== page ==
Game piracy is an activity in which people make and distribute copies of a computer or console game without authorization from the game's developer and owner of the game's copyright. Estimates about the rate of game piracy vary, with some companies claiming rates as high as 90%, while others have more conservative numbers. Concerns about game piracy have led companies to use a variety of techniques to attempt to subvert piracy, ranging from making versions of their products available for free to having complex processes to validate their products when people use them.
People commit game piracy for a number of reasons. Some people do it for profit, purchasing legitimate versions of games for the purpose of copying and selling them. Some game pirates sell hard drives or discs loaded with numerous games, so that people can purchase a large package of pirated games. Other people copy and distribute games for friends so that they can save money, or because they do not realize that what they are doing is considered piracy. For example, if a game allows people to have five copies installed and someone passes copies to four friends and they in turn pass it on, the original purchaser would have been contributing to game piracy by handing out the legitimate versions.
Copyright holders are frustrated by game piracy because it deprives them of the profits they might have made from the game. Companies which release their games for free can also suffer from game piracy, as consumers may be sold pirated copies of games which can legally be obtained for free, or consumers may get a pirated copy which has been loaded with malware which will damage their computer or gaming system. Safety concerns have become an important issue for many game companies as piracy becomes more sophisticated.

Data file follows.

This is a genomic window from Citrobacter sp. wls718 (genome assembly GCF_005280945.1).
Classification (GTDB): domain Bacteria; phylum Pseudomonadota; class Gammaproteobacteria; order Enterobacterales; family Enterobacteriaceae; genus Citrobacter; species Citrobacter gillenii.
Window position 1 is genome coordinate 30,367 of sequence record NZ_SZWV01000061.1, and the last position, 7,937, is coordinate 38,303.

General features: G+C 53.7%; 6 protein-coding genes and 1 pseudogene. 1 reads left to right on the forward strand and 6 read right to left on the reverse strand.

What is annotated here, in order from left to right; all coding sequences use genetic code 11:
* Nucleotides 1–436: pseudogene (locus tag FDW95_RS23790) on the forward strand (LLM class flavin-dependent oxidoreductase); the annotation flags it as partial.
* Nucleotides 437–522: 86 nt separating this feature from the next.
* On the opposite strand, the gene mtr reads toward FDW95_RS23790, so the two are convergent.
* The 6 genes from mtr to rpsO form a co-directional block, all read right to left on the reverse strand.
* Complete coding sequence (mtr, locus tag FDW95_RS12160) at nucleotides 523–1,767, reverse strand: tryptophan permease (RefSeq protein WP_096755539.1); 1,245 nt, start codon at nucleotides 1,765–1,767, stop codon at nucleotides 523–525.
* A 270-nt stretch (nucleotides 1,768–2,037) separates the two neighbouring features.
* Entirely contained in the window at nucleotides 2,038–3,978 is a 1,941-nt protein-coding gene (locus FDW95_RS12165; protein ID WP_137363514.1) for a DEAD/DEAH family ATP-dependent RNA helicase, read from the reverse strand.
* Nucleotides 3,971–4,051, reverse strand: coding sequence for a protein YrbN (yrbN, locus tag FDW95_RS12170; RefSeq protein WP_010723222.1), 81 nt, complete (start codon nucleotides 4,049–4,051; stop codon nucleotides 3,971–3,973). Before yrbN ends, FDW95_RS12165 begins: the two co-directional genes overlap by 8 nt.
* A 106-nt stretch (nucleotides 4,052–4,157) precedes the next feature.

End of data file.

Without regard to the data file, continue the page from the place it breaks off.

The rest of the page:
Some measures to prevent game piracy include the use of registry keys which users must use to validate products when they load them, along with the use of certifications which cannot be duplicated so that consumers will be assured that they are purchasing a genuine product. Companies have also used techniques like providing automatic updates for their products which will flag users who are playing with a pirated version of a game and releasing trial copies or copies with limited functionality so that people can try out games for free without needing to pirate copies.
People can be prosecuted for game piracy under copyright infringement laws. Depending on the extent of the piracy, people can face fines and jail time for pirating games. People who unwittingly use pirated games, such as someone who bought a game which was advertised as legitimate, will generally not face penalties as long as they can prove that the purchase was made in good faith.